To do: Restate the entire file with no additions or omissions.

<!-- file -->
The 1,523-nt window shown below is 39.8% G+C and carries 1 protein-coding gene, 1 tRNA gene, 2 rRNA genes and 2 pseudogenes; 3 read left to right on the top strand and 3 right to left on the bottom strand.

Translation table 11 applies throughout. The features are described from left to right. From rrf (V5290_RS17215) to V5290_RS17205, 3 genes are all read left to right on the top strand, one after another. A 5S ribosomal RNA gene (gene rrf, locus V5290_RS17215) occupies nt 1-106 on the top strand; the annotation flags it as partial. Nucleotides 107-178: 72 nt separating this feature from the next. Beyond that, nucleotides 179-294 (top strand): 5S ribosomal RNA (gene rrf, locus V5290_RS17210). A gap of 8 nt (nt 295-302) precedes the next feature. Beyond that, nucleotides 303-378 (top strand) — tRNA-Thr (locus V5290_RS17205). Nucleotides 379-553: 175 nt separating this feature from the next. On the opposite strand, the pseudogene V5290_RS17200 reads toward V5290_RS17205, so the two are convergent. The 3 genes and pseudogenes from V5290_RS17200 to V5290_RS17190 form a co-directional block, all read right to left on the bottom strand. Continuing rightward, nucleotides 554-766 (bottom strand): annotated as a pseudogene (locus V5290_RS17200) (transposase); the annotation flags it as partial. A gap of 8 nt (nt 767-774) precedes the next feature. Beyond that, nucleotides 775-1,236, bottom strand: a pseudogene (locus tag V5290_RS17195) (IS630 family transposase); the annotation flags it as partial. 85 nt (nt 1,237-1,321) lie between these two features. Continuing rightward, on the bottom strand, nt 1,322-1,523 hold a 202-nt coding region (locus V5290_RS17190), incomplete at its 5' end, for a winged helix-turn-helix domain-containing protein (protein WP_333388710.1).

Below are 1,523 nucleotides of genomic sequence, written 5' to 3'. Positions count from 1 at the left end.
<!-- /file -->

The 1,523-nt window shown below is 39.8% G+C and carries 1 protein-coding gene, 1 tRNA gene, 2 rRNA genes and 2 pseudogenes; 3 read left to right on the top strand and 3 right to left on the bottom strand.

Translation table 11 applies throughout. The features are described from left to right. From rrf (V5290_RS17215) to V5290_RS17205, 3 genes are all read left to right on the top strand, one after another. A 5S ribosomal RNA gene (gene rrf, locus V5290_RS17215) occupies nt 1-106 on the top strand; the annotation flags it as partial. Nucleotides 107-178: 72 nt separating this feature from the next. Beyond that, nucleotides 179-294 (top strand): 5S ribosomal RNA (gene rrf, locus V5290_RS17210). A gap of 8 nt (nt 295-302) precedes the next feature. Beyond that, nucleotides 303-378 (top strand) — tRNA-Thr (locus V5290_RS17205). Nucleotides 379-553: 175 nt separating this feature from the next. On the opposite strand, the pseudogene V5290_RS17200 reads toward V5290_RS17205, so the two are convergent. The 3 genes and pseudogenes from V5290_RS17200 to V5290_RS17190 form a co-directional block, all read right to left on the bottom strand. Continuing rightward, nucleotides 554-766 (bottom strand): annotated as a pseudogene (locus V5290_RS17200) (transposase); the annotation flags it as partial. A gap of 8 nt (nt 767-774) precedes the next feature. Beyond that, nucleotides 775-1,236, bottom strand: a pseudogene (locus tag V5290_RS17195) (IS630 family transposase); the annotation flags it as partial. 85 nt (nt 1,237-1,321) lie between these two features. Continuing rightward, on the bottom strand, nt 1,322-1,523 hold a 202-nt coding region (locus V5290_RS17190), incomplete at its 5' end, for a winged helix-turn-helix domain-containing protein (protein WP_333388710.1).

Below are 1,523 nucleotides of genomic sequence, written 5' to 3'. Positions count from 1 at the left end.